The Dow Jones industrial average on Thursday closed down 140 points, or 0.52 percent, eking out a 0.48 percent October gain. The Dow is up 16 percent this year. The Standard & Poor’s 500 index, which clocked new all-time highs earlier in the week, shed nine points, or 0.30 percent Thursday. The broad market finished October up 2 percent, according to Howard Silverblatt of S&P Dow Jones Indices. The S&P is up more than 21 percent on the year. The tech-laden Nasdaq Composite barely moved, with a 0.14 percent decline. The Nasdaq was up a respectable 3.66 percent on the month.
Thursday’s declines originated from several trouble spots. Bloomberg News reported Chinese officials are trying to lower expectations for a comprehensive trade deal because of worries President Trump could still upend negotiations; they’ve also signaled they won’t yield on the toughest issues that remain.
The report comes one day after Chile called off the Asia-Pacific Economic Cooperation forum Nov. 15-17 in Santiago, where Trump was scheduled to meet with China’s president, Xi Jinping, to lock down “phase one” of the trade agreement. White House spokesman Hogan Gidley said Trump still intends to finalize a deal in mid-November.
On Thursday morning, Trump tweeted that a new location for the summit would be announced shortly.
Ed Moya, an analyst with OANDA, said in a research note Thursday that “future negotiations are likely to see an uphill battle that will depend more on the strength of the U.S. economy. Moya noted that a big part of the economy, business investment, is struggling, and that category “will not get any favors if Trump decides to ramp up the trade war.”
A key measure of factory activity in the Midwest known as the Chicago Purchasing Management Index released on Thursday hit its lowest level in four years, showing a strain on manufacturing.
The Shanghai Composite index closed down 0.4 percent Thursday as fresh data indicated Chinese manufacturing had fallen to an eight-month low in October, in yet another sign that the trade war is hampering the world’s most powerful economic engines.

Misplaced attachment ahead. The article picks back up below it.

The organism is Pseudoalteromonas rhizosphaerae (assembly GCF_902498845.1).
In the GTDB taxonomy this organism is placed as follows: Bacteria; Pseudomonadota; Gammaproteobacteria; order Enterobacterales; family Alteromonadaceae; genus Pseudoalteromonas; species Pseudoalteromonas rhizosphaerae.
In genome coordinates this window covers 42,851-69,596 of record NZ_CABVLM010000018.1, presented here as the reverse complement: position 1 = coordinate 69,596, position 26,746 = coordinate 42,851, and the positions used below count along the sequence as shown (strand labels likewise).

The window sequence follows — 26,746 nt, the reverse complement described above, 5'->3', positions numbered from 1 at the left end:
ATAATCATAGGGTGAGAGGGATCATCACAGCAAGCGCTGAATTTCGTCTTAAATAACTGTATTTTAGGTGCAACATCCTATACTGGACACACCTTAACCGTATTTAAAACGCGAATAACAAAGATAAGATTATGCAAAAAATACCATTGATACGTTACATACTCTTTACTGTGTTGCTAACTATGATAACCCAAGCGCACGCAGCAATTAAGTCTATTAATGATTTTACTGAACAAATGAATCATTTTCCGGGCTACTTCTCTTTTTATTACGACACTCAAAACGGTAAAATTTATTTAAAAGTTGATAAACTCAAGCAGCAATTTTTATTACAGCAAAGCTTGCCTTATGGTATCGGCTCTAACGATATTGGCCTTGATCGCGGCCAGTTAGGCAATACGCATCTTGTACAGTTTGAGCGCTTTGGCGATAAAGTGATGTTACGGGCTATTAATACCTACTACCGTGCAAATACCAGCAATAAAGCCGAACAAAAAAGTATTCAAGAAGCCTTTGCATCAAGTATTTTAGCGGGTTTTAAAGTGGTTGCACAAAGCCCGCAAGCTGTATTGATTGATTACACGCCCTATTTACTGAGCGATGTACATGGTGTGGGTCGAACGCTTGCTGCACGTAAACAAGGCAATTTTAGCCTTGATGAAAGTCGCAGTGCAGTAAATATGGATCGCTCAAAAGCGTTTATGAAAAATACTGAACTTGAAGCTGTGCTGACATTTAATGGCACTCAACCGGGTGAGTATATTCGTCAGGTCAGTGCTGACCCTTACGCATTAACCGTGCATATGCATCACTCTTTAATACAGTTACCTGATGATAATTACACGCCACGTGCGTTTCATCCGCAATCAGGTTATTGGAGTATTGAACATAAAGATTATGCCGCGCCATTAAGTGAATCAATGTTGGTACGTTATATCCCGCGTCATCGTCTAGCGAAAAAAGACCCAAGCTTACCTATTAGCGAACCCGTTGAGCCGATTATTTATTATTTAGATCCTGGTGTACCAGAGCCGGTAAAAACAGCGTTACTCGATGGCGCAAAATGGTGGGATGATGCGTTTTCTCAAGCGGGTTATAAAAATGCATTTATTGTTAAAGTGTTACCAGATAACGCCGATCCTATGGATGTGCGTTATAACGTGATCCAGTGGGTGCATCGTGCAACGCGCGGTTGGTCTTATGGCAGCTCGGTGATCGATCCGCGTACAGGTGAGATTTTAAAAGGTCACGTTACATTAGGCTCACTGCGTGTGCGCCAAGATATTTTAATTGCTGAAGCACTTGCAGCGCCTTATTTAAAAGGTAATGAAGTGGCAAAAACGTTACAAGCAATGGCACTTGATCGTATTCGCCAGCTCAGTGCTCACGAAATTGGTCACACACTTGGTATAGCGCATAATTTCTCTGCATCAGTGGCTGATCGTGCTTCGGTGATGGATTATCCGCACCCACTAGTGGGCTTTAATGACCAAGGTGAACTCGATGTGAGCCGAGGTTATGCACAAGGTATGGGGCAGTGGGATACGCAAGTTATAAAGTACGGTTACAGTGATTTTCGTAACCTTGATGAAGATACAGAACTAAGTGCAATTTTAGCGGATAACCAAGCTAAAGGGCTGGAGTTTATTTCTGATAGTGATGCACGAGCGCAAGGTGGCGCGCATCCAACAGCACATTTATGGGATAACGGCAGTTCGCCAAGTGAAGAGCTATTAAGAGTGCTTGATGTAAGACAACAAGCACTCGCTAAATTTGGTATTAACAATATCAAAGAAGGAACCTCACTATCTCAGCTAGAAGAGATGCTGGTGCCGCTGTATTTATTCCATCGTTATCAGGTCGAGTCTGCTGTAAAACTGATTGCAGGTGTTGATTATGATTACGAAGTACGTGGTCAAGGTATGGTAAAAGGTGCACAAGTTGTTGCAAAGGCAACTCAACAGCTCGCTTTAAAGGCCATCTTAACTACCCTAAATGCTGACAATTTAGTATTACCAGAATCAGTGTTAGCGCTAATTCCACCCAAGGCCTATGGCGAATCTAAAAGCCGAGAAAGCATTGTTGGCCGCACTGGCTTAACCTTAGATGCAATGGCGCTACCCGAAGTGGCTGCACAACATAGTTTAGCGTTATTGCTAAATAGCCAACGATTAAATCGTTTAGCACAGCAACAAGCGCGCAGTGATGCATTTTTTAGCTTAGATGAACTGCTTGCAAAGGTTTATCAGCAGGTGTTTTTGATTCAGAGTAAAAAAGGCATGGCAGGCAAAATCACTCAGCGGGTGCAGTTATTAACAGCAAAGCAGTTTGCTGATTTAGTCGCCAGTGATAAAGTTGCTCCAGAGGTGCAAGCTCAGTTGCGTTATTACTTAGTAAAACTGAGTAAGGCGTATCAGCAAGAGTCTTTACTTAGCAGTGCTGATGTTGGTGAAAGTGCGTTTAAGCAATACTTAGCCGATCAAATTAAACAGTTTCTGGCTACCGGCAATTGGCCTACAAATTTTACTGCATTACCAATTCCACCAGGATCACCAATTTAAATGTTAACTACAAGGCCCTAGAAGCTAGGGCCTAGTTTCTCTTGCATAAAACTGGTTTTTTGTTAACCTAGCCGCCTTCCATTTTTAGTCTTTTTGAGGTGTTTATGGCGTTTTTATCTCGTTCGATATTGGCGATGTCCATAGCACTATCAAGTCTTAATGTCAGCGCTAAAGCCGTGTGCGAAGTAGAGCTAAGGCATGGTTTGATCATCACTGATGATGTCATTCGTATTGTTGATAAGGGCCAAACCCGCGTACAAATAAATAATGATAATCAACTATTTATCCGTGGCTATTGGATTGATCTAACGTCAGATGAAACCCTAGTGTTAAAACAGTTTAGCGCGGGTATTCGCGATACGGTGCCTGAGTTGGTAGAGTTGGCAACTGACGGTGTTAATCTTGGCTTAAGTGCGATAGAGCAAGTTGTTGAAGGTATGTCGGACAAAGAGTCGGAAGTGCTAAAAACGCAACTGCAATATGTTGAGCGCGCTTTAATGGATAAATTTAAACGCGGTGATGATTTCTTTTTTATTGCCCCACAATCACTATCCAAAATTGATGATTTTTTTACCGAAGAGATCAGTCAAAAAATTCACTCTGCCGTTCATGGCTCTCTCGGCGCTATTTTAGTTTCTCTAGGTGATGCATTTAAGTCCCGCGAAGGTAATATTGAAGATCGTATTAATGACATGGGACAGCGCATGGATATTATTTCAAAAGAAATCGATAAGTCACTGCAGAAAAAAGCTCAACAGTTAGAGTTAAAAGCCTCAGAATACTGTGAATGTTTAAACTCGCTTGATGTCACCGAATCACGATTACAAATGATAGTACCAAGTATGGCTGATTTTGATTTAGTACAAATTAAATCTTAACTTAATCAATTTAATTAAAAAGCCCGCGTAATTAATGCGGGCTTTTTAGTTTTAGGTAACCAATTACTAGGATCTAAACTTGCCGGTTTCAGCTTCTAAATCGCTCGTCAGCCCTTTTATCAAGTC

The Commerce Department announced Wednesday that the economy grew at a 1.9 percent annualized pace this quarter, far short of the 3 percent the White House promised would arise from the 2017 tax cut. Hours later, the Federal Reserve cut interest rates by a quarter percentage point in an effort to spur more growth. But central bank leaders also hinted further cuts might not be coming anytime soon, despite pressure from Trump to do more.
“Without explicitly stating, the Fed appears to be on hold from cutting rates further in the near term as some of the downside risks that provoked the series of rate cuts look to be somewhat contained,” Charlie Ripley, senior investment strategist for Allianz Investment Management, said in a statement emailed to The Washington Post.
The Fed’s “hold” on future rate cuts may have been partly responsible for some of Thursday’s reversal, according to analysts.
“The Fed did its third cut of the year yesterday, and today’s stock market reaction might be due to the fact that that’s all the good news the Fed will deliver for a while,” said Ed Yardeni, president of Yardeni Research.
The busiest week of the earnings season had propelled the S&P 500 index to all-time highs on Monday and Wednesday, assuaging investor fears that the slowing economy had taken a bite out of corporate profits.
Many big companies, including Microsoft, Intel, Facebook and Pfizer have easily beaten earnings estimates and raised guidance going forward.
“October has been pretty good, considering that the month has a reputation for some pretty nasty sell-offs,” Yardeni said.
Of the 339 companies reporting earnings as of Thursday, 75 percent have beaten estimates. That’s well above the 67 percent historical norm, according to Silverblatt.
“We came into earnings season with guesstimates that earnings would be down 4 percent from last year,” said Jeffrey Saut of Capital Wealth Planning. “Earnings this quarter will be flat, at best, to up a smidgen.”
Analysts said earnings may have bottomed out, and they expect upward growth from here.
“The economy is doing reasonably well,” Yardeni said. “Companies are seeing revenue growth. That’s translating into earnings growth.”
Saut said he sees almost no chance of a recession the rest of 2019 and into 2020. Bespoke Investment Group said less than 12 percent of companies reporting so far have lowered guidance on earnings.
Markets may still be shaking a bit as they head toward the last two months of the year, especially after the hazardous ride in the fourth quarter of 2018. Stocks crashed this time last year, sending returns into negative territory for the entire year. Instinet Executive Director Frank Cappelleri said another fourth-quarter drop is unlikely in 2019, because back-to-back years of fourth-quarter stock market losses are relatively rare.
“We have not had two, consecutive fourth-quarter losses since 2007 and 2008,” Cappelleri said.